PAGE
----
ESRL/PSD Seminar Series

The Role of Sub-Seasonal Tropical Convective Variability for the Midlatitude Response to ENSO<

Erik Swenson
George Mason University, Fairfax, Virginia


The boreal winter midlatitude response to a significant ENSO event has been understood primarily in terms of an average across the season. However, its development and variability in terms of a highly sub-seasonally variable atmospheric forcing is still unclear. For instance, what convective variability matters for the response: short-lived strong events or more persistent moderate events? Using CAM4.0, the response to ENSO is examined using large ensembles of seasonal integrations forced with observed SST from multiple ENSO events. We decompose the diabatic heating rate (Q) across the tropical Indo-Pacific in terms of temporal and intra-ensemble variability. We then repeat the integrations by prescribing subsets of Q in an effort to diagnose the impact of sub-seasonal and intra-ensemble Q variability. Neglecting sub-seasonal Q variability has a systematic impact on the response, generally extending the Pacific jet and deepening upper-level heights across the North Pacific. Much of this appears to be forced by enhanced tropical upper-level divergence, a direct result of averaging together vertical profiles associated with moderate and deep convection. The effects of persistent convection and intra-ensemble Q variability are also investigated, but implications for the response are less clear.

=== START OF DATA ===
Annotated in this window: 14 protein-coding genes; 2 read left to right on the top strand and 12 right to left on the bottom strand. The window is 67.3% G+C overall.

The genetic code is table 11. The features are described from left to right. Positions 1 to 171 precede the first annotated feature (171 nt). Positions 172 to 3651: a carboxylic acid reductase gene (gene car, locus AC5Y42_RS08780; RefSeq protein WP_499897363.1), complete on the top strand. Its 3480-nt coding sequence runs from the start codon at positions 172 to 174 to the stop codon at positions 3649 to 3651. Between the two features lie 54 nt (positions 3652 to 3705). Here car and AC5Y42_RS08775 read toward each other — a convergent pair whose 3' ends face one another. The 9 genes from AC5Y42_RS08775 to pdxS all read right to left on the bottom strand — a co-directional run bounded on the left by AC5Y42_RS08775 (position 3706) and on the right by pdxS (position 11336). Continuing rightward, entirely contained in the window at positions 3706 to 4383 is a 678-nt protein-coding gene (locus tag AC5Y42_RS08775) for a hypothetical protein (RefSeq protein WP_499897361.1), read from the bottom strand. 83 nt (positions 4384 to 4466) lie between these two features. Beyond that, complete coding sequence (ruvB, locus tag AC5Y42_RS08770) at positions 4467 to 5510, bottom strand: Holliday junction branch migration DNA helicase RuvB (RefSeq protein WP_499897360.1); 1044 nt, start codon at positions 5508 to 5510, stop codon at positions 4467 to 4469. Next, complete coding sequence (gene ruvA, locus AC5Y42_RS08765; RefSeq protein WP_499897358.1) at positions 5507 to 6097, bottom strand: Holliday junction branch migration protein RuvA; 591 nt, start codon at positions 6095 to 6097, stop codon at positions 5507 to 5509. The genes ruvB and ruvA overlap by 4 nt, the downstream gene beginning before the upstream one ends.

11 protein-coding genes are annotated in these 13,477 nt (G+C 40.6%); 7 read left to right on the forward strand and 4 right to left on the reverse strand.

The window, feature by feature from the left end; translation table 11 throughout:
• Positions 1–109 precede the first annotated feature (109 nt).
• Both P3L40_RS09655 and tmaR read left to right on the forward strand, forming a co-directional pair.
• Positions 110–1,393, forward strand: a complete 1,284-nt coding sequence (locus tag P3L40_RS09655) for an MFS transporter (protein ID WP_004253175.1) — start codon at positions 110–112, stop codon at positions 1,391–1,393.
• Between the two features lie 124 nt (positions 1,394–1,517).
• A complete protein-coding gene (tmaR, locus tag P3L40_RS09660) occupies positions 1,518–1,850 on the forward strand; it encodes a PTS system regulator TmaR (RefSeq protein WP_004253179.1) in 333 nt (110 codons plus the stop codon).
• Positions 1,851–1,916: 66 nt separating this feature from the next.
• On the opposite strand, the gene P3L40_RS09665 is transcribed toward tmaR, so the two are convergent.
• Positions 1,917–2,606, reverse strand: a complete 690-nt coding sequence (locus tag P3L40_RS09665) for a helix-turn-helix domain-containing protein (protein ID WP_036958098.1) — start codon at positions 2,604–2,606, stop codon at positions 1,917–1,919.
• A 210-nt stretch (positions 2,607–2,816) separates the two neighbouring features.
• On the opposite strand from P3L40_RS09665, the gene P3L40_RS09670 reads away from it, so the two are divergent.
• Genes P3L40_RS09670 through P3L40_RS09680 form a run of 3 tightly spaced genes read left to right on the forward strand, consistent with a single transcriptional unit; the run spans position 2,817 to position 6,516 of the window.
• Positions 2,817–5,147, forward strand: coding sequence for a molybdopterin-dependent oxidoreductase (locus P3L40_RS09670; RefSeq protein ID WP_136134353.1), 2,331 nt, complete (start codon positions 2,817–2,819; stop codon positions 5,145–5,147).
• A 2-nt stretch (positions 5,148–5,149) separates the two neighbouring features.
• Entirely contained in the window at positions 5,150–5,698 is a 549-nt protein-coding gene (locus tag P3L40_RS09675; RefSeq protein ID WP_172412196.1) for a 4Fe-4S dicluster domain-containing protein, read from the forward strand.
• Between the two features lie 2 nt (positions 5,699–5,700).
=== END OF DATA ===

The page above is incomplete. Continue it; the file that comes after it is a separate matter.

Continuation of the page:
Monday, Jan 9 2012

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